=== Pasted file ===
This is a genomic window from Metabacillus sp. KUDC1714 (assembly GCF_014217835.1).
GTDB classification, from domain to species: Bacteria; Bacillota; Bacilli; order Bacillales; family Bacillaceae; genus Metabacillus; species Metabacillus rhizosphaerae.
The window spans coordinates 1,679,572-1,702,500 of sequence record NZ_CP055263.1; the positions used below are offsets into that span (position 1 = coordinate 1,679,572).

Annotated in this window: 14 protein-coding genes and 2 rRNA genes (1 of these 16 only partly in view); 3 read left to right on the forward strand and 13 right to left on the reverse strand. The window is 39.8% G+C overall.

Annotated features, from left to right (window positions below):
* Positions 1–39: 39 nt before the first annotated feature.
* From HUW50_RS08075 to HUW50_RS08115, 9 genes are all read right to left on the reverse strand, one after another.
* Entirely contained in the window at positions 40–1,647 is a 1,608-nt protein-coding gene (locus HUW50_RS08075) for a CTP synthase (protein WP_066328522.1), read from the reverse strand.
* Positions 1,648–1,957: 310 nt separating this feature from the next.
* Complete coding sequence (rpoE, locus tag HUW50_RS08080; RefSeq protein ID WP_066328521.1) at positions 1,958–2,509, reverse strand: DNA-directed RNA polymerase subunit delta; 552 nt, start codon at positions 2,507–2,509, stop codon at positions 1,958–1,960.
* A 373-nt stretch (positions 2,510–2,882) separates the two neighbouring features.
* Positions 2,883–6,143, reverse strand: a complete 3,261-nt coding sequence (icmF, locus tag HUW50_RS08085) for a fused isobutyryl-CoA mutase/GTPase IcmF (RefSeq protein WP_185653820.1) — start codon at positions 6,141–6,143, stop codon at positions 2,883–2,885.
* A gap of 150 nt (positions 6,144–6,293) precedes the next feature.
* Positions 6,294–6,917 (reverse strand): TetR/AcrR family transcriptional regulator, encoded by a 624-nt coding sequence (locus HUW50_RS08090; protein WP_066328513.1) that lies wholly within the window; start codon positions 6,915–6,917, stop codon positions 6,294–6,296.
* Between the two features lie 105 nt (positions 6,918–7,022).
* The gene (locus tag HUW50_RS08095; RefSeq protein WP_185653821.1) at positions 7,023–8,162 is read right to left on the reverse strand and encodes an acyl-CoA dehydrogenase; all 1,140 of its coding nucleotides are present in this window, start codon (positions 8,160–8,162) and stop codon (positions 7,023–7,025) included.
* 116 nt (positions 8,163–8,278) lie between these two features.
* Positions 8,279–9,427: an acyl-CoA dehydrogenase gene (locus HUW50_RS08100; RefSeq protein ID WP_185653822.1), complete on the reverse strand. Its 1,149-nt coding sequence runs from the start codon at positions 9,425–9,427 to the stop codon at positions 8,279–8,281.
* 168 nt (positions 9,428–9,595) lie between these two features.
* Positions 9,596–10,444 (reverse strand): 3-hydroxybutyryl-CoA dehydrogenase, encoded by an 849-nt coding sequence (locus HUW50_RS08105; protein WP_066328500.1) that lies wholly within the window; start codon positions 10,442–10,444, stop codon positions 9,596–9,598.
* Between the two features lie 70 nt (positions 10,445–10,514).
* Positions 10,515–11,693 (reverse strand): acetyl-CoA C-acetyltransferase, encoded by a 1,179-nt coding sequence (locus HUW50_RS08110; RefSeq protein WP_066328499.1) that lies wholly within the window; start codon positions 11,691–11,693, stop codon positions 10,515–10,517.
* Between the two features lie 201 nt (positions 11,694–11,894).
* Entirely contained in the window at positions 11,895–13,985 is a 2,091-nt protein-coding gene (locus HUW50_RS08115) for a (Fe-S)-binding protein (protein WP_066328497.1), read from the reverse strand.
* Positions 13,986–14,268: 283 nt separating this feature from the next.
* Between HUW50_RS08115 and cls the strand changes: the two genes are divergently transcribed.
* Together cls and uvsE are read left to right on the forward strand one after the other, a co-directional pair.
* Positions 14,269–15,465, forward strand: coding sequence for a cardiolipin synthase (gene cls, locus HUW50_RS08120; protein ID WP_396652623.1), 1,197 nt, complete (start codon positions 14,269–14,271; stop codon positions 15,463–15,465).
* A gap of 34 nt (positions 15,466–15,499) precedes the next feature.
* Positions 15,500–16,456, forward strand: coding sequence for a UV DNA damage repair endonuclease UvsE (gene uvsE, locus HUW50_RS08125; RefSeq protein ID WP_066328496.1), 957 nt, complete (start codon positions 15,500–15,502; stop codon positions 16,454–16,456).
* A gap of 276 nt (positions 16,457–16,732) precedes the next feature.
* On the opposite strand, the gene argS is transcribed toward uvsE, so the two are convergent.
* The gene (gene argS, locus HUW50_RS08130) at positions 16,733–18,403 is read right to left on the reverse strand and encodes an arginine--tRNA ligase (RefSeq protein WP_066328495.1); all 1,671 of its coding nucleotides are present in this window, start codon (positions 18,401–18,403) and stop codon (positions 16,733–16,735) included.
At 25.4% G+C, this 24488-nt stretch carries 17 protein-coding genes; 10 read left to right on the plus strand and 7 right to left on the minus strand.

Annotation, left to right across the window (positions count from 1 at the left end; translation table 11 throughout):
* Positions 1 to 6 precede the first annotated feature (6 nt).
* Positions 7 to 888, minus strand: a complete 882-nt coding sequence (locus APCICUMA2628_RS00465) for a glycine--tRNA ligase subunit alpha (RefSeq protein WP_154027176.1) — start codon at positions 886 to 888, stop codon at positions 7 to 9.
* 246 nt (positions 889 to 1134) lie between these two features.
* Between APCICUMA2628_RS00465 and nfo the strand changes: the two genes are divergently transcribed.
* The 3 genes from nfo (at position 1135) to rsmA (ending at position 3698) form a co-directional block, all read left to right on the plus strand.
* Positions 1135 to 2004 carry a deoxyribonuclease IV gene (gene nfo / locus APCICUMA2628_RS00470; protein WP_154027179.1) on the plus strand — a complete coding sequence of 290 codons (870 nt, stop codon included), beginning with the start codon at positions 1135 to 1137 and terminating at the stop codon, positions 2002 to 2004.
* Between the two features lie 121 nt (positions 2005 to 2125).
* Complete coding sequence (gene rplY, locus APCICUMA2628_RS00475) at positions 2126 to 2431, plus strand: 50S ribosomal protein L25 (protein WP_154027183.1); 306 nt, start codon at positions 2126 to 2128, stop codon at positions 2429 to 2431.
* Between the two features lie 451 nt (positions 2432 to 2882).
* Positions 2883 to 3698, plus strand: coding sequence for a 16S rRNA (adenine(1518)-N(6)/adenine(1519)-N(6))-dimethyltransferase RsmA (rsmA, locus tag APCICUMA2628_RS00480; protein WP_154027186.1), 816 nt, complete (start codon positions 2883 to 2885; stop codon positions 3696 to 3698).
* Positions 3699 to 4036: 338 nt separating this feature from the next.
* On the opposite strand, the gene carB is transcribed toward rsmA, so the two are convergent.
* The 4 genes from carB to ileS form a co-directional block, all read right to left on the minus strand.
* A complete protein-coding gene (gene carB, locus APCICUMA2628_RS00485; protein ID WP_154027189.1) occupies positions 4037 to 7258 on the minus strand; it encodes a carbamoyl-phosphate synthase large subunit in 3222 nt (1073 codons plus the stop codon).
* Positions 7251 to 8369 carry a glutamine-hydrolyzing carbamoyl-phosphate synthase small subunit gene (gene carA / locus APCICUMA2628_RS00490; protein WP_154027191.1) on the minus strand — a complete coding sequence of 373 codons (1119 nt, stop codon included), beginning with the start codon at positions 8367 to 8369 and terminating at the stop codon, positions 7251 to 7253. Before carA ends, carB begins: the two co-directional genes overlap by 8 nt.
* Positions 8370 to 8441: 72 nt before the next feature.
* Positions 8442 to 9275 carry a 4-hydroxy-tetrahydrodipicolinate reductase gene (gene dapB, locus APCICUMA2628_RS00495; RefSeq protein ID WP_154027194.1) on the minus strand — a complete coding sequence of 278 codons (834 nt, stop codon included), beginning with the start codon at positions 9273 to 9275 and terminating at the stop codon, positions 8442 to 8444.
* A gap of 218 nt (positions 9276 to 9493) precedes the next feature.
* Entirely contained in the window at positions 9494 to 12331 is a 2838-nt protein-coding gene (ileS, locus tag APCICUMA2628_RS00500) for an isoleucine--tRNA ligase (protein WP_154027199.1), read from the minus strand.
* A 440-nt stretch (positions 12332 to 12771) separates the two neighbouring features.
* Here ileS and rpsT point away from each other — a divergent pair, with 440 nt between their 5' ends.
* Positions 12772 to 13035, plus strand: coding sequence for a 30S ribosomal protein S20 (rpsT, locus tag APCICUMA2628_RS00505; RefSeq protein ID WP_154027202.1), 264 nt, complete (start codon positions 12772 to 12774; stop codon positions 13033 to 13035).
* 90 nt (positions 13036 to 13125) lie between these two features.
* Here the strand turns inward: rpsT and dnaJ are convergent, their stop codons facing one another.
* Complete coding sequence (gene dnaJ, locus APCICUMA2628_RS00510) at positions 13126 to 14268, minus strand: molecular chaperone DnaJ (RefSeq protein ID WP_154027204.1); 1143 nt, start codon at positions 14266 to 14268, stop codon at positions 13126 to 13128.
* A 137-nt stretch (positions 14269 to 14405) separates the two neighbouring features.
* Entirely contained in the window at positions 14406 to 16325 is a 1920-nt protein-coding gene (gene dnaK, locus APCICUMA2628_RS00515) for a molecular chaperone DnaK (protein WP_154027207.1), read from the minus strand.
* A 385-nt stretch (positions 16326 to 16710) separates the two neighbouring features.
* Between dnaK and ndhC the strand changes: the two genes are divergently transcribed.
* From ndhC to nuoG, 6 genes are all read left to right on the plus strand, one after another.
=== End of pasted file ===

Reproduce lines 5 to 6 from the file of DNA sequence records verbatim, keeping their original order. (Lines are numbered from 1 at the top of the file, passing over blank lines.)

Annotated features, from left to right (window positions below):
* Positions 1–39: 39 nt before the first annotated feature.